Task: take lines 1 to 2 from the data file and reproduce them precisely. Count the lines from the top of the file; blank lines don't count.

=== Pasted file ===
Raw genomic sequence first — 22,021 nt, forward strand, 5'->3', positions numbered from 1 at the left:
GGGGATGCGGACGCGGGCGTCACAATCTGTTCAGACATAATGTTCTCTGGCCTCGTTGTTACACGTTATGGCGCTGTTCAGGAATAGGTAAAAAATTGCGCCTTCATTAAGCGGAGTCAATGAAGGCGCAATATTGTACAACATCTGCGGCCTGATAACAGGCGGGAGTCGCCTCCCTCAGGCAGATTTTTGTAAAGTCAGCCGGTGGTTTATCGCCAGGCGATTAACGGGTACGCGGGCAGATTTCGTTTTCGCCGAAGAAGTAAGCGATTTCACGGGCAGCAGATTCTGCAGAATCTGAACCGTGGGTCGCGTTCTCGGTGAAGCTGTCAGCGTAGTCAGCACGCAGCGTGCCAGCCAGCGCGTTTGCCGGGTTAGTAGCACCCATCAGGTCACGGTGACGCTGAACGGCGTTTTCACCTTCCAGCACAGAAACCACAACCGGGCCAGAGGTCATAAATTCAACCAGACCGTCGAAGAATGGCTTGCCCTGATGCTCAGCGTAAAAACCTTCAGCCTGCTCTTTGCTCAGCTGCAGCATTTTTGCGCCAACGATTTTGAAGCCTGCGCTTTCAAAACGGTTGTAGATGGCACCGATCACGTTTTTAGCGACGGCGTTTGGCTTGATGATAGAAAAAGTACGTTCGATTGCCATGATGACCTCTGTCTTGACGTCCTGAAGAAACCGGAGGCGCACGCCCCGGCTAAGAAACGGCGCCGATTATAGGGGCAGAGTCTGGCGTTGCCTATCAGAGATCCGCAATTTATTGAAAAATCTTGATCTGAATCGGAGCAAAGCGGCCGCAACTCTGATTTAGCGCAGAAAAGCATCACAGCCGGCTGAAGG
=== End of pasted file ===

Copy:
Raw genomic sequence first — 22,021 nt, forward strand, 5'->3', positions numbered from 1 at the left:
GGGGATGCGGACGCGGGCGTCACAATCTGTTCAGACATAATGTTCTCTGGCCTCGTTGTTACACGTTATGGCGCTGTTCAGGAATAGGTAAAAAATTGCGCCTTCATTAAGCGGAGTCAATGAAGGCGCAATATTGTACAACATCTGCGGCCTGATAACAGGCGGGAGTCGCCTCCCTCAGGCAGATTTTTGTAAAGTCAGCCGGTGGTTTATCGCCAGGCGATTAACGGGTACGCGGGCAGATTTCGTTTTCGCCGAAGAAGTAAGCGATTTCACGGGCAGCAGATTCTGCAGAATCTGAACCGTGGGTCGCGTTCTCGGTGAAGCTGTCAGCGTAGTCAGCACGCAGCGTGCCAGCCAGCGCGTTTGCCGGGTTAGTAGCACCCATCAGGTCACGGTGACGCTGAACGGCGTTTTCACCTTCCAGCACAGAAACCACAACCGGGCCAGAGGTCATAAATTCAACCAGACCGTCGAAGAATGGCTTGCCCTGATGCTCAGCGTAAAAACCTTCAGCCTGCTCTTTGCTCAGCTGCAGCATTTTTGCGCCAACGATTTTGAAGCCTGCGCTTTCAAAACGGTTGTAGATGGCACCGATCACGTTTTTAGCGACGGCGTTTGGCTTGATGATAGAAAAAGTACGTTCGATTGCCATGATGACCTCTGTCTTGACGTCCTGAAGAAACCGGAGGCGCACGCCCCGGCTAAGAAACGGCGCCGATTATAGGGGCAGAGTCTGGCGTTGCCTATCAGAGATCCGCAATTTATTGAAAAATCTTGATCTGAATCGGAGCAAAGCGGCCGCAACTCTGATTTAGCGCAGAAAAGCATCACAGCCGGCTGAAGG